The impact of insulin secretagogues (ISs) on long-term major clinical outcomes in type 2 diabetes remains unclear. We examined mortality and cardiovascular risk associated with all available ISs compared with metformin in a nationwide study.
All Danish residents >20 years, initiating single-agent ISs or metformin between 1997 and 2006 were followed for up to 9 years (median 3.3 years) by individual-level linkage of nationwide registers. All-cause mortality, cardiovascular mortality, and the composite of myocardial infarction (MI), stroke, and cardiovascular mortality associated with individual ISs were investigated in patients with or without previous MI by multivariable Cox proportional-hazard analyses including propensity analyses. A total of 107 806 subjects were included, of whom 9607 had previous MI. Compared with metformin, glimepiride (hazard ratios and 95% confidence intervals): 1.32 (1.24-1.40), glibenclamide: 1.19 (1.11-1.28), glipizide: 1.27 (1.17-1.38), and tolbutamide: 1.28 (1.17-1.39) were associated with increased all-cause mortality in patients without previous MI. The corresponding results for patients with previous MI were as follows: glimepiride: 1.30 (1.11-1.44), glibenclamide: 1.47 (1.22-1.76), glipizide: 1.53 (1.23-1.89), and tolbutamide: 1.47 (1.17-1.84). Results for gliclazide [1.05 (0.94-1.16) and 0.90 (0.68-1.20)] and repaglinide and [0.97 (0.81-1.15) and 1.29 (0.86-1.94)] were not statistically different from metformin in both patients without and with previous MI, respectively. Results were similar for cardiovascular mortality and for the composite endpoint.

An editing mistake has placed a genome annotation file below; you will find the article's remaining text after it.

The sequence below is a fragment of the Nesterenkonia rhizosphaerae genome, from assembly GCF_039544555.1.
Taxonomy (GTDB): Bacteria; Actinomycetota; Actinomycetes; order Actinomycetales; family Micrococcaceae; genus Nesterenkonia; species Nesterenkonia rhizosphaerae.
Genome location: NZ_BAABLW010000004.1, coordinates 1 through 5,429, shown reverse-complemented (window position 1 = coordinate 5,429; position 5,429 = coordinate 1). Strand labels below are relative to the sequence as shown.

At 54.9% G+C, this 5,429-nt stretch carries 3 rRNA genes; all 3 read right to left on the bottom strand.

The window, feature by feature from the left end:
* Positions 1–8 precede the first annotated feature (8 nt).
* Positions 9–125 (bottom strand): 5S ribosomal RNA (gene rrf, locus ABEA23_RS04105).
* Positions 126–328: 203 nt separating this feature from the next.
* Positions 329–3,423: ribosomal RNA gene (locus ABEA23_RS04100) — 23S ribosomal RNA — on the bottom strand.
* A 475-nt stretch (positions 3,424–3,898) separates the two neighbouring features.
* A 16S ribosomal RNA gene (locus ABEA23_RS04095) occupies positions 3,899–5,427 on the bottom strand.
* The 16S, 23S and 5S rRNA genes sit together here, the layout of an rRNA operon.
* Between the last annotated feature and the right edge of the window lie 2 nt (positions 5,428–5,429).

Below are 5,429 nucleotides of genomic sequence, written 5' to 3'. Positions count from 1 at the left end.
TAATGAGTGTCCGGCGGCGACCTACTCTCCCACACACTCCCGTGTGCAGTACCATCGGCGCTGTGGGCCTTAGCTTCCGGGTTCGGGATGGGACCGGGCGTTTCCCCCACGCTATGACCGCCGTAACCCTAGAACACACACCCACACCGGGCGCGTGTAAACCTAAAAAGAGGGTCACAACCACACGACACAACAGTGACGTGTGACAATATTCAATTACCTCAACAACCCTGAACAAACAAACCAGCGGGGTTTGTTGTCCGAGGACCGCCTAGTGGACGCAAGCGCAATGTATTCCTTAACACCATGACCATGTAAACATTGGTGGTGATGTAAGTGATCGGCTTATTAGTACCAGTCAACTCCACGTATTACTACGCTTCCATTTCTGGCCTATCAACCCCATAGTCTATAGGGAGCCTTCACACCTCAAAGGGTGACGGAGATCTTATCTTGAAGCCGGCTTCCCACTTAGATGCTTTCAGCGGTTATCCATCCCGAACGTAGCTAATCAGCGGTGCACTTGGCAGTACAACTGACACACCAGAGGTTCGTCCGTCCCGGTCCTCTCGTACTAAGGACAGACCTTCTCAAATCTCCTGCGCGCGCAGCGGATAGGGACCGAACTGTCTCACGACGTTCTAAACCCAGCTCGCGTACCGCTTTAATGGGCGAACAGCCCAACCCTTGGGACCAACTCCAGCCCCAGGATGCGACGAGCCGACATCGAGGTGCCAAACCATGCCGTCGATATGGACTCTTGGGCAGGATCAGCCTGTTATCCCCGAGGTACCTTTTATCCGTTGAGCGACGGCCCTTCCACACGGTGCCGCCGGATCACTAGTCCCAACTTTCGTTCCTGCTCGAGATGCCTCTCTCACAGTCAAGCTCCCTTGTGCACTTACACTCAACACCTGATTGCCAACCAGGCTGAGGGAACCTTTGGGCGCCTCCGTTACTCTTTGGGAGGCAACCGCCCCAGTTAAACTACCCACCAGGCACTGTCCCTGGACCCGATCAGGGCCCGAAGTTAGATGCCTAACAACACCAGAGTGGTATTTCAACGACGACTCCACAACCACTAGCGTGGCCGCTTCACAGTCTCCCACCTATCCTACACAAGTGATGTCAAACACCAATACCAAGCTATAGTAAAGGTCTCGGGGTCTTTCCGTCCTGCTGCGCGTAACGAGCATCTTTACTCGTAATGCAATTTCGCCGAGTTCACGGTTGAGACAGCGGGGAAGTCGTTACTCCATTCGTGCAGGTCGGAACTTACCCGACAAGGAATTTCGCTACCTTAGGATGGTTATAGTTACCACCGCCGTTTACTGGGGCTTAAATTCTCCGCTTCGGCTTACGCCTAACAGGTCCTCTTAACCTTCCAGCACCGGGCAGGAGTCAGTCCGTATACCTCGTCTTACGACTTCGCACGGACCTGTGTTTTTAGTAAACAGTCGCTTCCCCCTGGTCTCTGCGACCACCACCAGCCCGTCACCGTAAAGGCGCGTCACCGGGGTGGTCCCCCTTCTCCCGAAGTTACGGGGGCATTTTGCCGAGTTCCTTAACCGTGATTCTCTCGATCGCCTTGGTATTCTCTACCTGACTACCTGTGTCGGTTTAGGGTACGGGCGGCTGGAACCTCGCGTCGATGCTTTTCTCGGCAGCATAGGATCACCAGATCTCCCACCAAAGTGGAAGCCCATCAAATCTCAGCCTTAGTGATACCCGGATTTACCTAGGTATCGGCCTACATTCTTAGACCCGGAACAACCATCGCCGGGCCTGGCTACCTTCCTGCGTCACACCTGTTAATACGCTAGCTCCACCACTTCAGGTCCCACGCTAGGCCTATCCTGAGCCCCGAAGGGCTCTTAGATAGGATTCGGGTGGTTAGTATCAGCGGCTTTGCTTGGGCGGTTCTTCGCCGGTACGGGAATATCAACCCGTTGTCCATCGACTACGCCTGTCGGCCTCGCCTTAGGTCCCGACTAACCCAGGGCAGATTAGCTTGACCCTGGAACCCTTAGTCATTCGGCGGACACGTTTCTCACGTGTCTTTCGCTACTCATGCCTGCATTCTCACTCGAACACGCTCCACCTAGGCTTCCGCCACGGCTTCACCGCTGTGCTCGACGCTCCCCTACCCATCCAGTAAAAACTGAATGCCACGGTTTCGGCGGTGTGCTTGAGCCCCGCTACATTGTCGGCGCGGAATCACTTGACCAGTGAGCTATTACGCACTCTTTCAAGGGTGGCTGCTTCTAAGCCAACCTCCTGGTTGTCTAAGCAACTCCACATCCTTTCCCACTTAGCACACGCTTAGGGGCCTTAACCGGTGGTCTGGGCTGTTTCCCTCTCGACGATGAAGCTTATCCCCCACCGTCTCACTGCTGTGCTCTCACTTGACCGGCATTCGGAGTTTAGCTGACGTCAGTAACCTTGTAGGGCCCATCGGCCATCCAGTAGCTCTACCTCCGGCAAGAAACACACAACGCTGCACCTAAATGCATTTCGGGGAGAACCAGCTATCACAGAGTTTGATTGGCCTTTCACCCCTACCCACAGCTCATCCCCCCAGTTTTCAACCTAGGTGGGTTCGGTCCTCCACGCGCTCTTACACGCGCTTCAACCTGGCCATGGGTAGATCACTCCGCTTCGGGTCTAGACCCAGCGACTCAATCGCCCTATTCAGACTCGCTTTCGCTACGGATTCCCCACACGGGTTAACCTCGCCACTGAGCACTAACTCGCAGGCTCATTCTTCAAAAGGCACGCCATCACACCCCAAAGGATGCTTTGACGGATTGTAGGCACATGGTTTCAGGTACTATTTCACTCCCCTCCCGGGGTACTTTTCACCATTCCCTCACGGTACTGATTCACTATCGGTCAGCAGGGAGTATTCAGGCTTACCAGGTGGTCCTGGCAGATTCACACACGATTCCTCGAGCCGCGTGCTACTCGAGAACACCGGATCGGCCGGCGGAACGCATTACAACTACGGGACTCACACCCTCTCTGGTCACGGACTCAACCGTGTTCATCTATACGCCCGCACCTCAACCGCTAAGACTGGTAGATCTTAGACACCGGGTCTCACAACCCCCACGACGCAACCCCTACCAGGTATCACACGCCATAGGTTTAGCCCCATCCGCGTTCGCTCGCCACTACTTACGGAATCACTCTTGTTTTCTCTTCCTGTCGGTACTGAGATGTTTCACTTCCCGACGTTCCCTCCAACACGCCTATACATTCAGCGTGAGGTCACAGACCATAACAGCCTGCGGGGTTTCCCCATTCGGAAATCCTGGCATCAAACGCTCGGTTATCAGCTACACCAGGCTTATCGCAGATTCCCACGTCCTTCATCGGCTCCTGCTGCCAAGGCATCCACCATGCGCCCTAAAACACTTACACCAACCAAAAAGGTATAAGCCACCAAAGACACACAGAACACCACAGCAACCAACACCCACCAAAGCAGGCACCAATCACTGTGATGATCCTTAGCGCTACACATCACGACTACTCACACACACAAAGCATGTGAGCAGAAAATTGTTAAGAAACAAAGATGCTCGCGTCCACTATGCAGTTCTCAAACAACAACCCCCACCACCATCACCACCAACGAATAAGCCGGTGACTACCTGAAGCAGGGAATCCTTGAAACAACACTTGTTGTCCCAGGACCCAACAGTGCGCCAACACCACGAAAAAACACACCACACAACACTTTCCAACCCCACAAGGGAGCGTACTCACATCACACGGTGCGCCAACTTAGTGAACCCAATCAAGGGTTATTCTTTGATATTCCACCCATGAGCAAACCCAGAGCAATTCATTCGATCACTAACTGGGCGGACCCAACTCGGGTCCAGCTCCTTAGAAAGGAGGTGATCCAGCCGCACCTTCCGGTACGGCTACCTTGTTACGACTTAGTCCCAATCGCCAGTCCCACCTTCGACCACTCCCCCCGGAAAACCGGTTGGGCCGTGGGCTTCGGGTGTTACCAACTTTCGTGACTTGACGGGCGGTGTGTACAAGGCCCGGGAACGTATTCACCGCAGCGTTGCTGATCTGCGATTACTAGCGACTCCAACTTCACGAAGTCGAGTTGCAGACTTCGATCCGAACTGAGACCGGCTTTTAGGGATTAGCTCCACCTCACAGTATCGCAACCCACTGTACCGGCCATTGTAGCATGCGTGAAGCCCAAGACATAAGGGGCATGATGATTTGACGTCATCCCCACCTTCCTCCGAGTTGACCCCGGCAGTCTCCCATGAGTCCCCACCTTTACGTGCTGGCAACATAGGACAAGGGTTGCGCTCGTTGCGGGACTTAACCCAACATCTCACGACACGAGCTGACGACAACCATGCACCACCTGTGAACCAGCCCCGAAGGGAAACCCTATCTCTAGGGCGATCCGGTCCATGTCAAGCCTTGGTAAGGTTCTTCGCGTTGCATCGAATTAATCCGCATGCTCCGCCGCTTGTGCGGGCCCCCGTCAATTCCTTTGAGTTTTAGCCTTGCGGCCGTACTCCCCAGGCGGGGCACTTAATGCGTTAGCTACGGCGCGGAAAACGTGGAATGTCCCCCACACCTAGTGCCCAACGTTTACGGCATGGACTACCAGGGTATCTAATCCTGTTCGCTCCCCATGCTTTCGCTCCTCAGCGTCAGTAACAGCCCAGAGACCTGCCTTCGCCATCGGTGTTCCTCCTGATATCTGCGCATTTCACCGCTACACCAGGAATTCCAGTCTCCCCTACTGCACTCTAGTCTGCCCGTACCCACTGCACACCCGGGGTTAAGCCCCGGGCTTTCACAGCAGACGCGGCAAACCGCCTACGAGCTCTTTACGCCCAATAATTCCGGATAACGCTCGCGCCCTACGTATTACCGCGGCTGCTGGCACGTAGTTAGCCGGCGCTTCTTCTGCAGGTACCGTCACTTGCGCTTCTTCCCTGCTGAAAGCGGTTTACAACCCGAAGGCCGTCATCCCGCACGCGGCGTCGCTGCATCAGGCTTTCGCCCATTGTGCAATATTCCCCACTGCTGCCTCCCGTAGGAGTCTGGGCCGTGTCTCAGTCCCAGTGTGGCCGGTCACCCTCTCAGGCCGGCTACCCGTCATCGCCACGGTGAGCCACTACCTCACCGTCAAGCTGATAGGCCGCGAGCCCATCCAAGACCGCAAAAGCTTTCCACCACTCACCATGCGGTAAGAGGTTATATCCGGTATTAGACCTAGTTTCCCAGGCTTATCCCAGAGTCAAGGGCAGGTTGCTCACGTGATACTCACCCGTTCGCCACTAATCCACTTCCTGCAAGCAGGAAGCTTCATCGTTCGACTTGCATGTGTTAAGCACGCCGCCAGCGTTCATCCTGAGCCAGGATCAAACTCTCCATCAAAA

Monotherapy with the most used ISs, including glimepiride, glibenclamide, glipizide, and tolbutamide, seems to be associated with increased mortality and cardiovascular risk compared with metformin. Gliclazide and repaglinide appear to be associated with a lower risk than other ISs.
Comment In: Ann Intern Med. 2012 Jan 17;156(2):JC1-722250169
Comment In: Eur Heart J. 2011 Aug;32(15):1832-421471136